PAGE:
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1 December 2006 LONG-TERM VARIABILITY IN SPAT COLLECTIONS OF THE BLACKLIP PEARL OYSTER (PINCTADA MARGARITIFERA) IN SOLOMON ISLANDS
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Abstract
Temporal variation in abundance of spat of the blacklip pearl oyster (Pinctada margaritifera) was determined over an eight-year period at two sites, Gizo and Noro, in the Western Province of Solomon Islands. Spat were collected by deploying shade mesh substrata at a depth of 3 m for near-sequential two-month period. Overall, spatfall at the two sites was similar, with summer maximum of 4.9 (Gizo) and 4.7 collector−1 (Noro). At both sites, significantly fewer spat were collected in late winter than in summer. Abundance of spat varied among years, although there was no consistency between the two sites regarding years of highest recruitment. Maximum settlement of spat at Gizo was 10.2 collector−1 in January 2002, whereas at Noro it was 19.6 collector−1 in March 2000. Mean size of spat did not vary over time, but spat at Gizo were significantly smaller (geometric mean 7.6 mm) than those at Noro (mean 8.4 mm). Predators of spat settled on the collectors throughout the year; there were significantly more gastropod predators at Noro than at Gizo. Gizo and Noro in the Western Province of Solomon Islands are reliable places for collection of blacklip pearl oyster spat. Spat can be caught all year round, although collections will be most effective between November and March.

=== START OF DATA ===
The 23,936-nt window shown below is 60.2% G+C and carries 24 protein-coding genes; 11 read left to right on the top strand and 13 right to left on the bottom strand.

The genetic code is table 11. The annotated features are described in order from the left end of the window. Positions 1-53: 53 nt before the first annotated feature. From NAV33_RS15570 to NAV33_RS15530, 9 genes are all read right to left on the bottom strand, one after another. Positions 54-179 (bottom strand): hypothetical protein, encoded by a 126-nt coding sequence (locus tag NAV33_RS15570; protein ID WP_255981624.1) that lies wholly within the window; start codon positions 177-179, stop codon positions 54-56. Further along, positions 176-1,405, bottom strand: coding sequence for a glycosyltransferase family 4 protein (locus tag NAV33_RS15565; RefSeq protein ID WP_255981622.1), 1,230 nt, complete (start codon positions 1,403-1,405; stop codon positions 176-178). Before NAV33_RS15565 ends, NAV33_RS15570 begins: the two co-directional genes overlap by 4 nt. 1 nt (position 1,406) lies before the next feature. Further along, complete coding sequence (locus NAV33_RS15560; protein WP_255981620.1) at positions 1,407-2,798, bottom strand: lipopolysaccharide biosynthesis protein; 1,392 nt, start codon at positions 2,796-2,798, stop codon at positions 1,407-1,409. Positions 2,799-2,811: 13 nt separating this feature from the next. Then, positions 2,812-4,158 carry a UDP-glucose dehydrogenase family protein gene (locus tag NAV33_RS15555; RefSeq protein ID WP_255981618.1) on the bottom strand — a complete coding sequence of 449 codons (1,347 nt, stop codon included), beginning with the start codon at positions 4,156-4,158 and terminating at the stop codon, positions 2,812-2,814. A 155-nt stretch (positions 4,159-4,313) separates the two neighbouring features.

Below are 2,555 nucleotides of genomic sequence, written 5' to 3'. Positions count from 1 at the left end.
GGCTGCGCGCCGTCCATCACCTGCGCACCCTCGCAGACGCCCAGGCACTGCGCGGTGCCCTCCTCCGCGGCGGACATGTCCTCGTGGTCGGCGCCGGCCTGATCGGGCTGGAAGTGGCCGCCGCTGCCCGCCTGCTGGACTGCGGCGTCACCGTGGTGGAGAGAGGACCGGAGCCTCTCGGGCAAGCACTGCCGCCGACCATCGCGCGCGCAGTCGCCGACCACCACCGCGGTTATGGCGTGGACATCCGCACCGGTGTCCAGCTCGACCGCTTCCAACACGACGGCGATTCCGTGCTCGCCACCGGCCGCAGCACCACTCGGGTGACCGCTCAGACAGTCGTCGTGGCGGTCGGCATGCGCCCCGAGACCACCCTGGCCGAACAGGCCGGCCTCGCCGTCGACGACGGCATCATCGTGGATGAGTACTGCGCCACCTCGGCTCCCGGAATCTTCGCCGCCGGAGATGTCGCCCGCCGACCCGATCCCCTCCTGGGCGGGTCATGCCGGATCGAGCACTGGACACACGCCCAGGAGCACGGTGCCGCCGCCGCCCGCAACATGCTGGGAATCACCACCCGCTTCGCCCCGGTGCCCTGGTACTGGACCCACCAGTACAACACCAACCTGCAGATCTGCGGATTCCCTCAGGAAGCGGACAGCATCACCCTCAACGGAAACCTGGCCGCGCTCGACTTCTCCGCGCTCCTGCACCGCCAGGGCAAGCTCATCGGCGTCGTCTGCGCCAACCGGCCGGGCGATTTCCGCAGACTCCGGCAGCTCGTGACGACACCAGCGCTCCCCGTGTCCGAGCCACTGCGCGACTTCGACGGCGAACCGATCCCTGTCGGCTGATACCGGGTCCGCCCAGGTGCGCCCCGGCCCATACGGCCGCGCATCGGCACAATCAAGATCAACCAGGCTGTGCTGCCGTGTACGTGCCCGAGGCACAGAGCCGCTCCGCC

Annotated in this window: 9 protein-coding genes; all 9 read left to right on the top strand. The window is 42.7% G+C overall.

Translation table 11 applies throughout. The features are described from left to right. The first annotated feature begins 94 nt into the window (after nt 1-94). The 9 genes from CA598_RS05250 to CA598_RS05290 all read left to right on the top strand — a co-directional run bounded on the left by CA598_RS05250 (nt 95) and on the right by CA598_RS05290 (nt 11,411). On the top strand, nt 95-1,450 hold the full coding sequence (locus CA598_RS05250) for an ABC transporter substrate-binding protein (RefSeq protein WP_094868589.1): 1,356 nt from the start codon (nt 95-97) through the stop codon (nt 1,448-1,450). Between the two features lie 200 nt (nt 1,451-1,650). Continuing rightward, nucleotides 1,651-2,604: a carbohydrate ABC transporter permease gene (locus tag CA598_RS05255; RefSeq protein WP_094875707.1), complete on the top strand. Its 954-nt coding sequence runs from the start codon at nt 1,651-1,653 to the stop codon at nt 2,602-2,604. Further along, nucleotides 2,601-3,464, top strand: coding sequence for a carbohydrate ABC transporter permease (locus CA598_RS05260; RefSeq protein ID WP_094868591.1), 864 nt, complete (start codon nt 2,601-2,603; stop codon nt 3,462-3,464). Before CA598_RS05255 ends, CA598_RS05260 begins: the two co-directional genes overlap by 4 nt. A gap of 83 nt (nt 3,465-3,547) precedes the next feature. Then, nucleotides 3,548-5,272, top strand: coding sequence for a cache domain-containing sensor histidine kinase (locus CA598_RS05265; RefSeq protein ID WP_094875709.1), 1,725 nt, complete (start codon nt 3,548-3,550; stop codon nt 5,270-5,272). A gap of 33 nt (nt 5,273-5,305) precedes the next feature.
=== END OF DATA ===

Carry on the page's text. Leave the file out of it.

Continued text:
C. Oengpepa, I. HAWES, I. LANE, K. FRIEDMAN and J. BELL "LONG-TERM VARIABILITY IN SPAT COLLECTIONS OF THE BLACKLIP PEARL OYSTER (PINCTADA MARGARITIFERA) IN SOLOMON ISLANDS," Journal of Shellfish Research 25(3), (1 December 2006). https://doi.org/10.2983/0730-8000(2006)25[955:LVISCO]2.0.CO;2
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